When a debt collector calls, it can ruin your day. You probably know how much you owe and it's intimidating to think about paying it off all at once. Rather than ignore that call, try to negotiate a monthly payment option.
Picture: Lending Memo
As personal finance blog Three Thrifty Guys points out, most debt collectors are only interested in settling the account. Whether you pay it all at once or slowly over time doesn't make much of a difference to them. And, in fact, most are aware that you may not be able to pay it off all at once. However, you can negotiate some remarkably easy monthly payments. The site explains this from the perspective of a former debt collector:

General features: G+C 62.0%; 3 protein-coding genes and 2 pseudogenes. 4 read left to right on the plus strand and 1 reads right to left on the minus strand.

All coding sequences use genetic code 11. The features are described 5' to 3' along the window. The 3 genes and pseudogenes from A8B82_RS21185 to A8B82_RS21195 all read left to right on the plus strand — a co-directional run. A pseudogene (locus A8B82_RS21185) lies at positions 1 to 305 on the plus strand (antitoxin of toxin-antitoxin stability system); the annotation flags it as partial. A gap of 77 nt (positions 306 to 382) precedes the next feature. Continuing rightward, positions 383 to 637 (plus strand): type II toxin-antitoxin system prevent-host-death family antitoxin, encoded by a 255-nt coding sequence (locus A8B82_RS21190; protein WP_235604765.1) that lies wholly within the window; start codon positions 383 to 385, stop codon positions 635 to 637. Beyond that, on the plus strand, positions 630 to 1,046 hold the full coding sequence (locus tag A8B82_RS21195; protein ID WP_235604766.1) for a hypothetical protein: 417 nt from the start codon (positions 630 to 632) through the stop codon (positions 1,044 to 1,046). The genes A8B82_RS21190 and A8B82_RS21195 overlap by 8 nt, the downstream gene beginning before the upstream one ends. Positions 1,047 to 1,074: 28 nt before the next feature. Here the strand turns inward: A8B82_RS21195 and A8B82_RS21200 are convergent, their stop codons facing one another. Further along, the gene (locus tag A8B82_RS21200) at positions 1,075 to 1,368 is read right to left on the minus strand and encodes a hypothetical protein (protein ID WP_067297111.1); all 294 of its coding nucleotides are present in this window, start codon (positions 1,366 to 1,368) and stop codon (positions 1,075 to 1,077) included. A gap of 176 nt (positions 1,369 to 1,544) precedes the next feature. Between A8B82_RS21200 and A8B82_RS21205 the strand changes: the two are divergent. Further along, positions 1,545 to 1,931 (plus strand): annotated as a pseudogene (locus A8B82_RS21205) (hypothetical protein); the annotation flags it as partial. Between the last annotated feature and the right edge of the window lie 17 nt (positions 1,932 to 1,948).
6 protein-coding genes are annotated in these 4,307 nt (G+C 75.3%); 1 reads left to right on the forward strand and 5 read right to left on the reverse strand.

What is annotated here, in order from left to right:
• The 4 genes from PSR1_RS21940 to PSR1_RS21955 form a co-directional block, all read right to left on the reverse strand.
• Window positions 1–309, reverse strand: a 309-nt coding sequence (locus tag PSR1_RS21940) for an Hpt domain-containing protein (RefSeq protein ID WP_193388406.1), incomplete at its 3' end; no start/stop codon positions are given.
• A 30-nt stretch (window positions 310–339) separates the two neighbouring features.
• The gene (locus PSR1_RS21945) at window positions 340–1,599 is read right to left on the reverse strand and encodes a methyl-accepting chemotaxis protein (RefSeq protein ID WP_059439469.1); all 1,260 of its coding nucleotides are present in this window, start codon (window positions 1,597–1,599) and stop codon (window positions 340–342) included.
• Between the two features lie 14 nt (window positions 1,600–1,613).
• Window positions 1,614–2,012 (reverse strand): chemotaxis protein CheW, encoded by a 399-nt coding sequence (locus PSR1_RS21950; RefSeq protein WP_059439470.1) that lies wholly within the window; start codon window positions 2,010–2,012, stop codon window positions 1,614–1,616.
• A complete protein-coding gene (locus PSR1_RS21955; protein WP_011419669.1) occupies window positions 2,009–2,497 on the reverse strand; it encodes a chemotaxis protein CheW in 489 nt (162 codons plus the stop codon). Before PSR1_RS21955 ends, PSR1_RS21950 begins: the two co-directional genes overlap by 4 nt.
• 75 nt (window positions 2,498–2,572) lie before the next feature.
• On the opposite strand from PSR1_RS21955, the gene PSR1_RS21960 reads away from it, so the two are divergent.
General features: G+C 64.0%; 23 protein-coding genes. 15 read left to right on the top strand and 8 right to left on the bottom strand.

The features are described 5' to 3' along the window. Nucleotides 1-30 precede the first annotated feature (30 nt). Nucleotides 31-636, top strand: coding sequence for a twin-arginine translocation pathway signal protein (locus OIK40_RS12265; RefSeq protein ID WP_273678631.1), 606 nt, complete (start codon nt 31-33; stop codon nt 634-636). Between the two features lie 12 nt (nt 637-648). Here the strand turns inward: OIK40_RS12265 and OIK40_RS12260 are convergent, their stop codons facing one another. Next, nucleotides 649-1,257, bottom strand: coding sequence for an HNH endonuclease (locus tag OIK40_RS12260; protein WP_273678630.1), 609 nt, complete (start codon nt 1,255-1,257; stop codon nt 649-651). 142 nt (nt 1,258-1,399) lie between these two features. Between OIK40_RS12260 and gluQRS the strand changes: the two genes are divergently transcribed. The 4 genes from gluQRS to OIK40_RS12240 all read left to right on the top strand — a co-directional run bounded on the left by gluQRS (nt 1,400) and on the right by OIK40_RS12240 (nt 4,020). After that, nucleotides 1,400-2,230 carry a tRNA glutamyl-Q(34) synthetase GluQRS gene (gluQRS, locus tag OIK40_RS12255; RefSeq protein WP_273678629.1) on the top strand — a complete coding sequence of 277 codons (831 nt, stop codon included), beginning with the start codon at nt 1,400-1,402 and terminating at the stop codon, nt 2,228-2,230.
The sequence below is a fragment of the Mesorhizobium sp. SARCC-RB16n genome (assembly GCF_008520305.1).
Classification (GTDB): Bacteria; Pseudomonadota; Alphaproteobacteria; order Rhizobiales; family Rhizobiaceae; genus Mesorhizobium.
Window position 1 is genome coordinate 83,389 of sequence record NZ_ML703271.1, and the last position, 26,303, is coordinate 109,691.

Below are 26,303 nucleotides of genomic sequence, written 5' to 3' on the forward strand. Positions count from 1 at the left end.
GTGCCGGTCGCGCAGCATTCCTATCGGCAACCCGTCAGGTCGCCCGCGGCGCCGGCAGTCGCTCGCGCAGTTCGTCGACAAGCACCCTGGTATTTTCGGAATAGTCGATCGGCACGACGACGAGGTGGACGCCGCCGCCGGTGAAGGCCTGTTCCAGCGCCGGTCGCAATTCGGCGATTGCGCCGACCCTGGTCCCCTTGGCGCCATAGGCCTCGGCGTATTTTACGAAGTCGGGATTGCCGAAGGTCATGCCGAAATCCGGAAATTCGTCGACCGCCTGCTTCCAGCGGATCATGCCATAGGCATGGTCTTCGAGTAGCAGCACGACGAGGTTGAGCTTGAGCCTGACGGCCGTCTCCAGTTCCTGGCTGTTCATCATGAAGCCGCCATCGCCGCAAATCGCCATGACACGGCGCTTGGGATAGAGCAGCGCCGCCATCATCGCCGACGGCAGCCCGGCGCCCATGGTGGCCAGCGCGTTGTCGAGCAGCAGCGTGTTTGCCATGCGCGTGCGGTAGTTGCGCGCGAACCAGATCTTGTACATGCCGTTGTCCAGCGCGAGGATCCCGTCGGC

Negotiate a sum with the collector to end the collections and clear your credit report. However, most debtors who pay, set up monthly payments through post-dated checks. As collectors, we had strict guidelines and discipline on this process to avoid misappropriating those funds. I set up payment arrangements as low as $US10 per month and we never called those debtors unless a check bounced. Some debtors asked us to call them on a certain day of each month and they made their payment. If you do not offer any payment, then expect to continue getting phone calls.
Not all debt collectors make it known up front that monthly payments are an option. Regardless of whether or not you're told directly, you can always ask if there are ways to pay off your debt over time. Usually it will be an option and, over the long term, it's much better for your credit if it gets paid off — even$10 at a time — than if you ignore that call.
How to Deal With a Debt Collector (Written by a Former Debt Collector) [Three Thrifty Guys]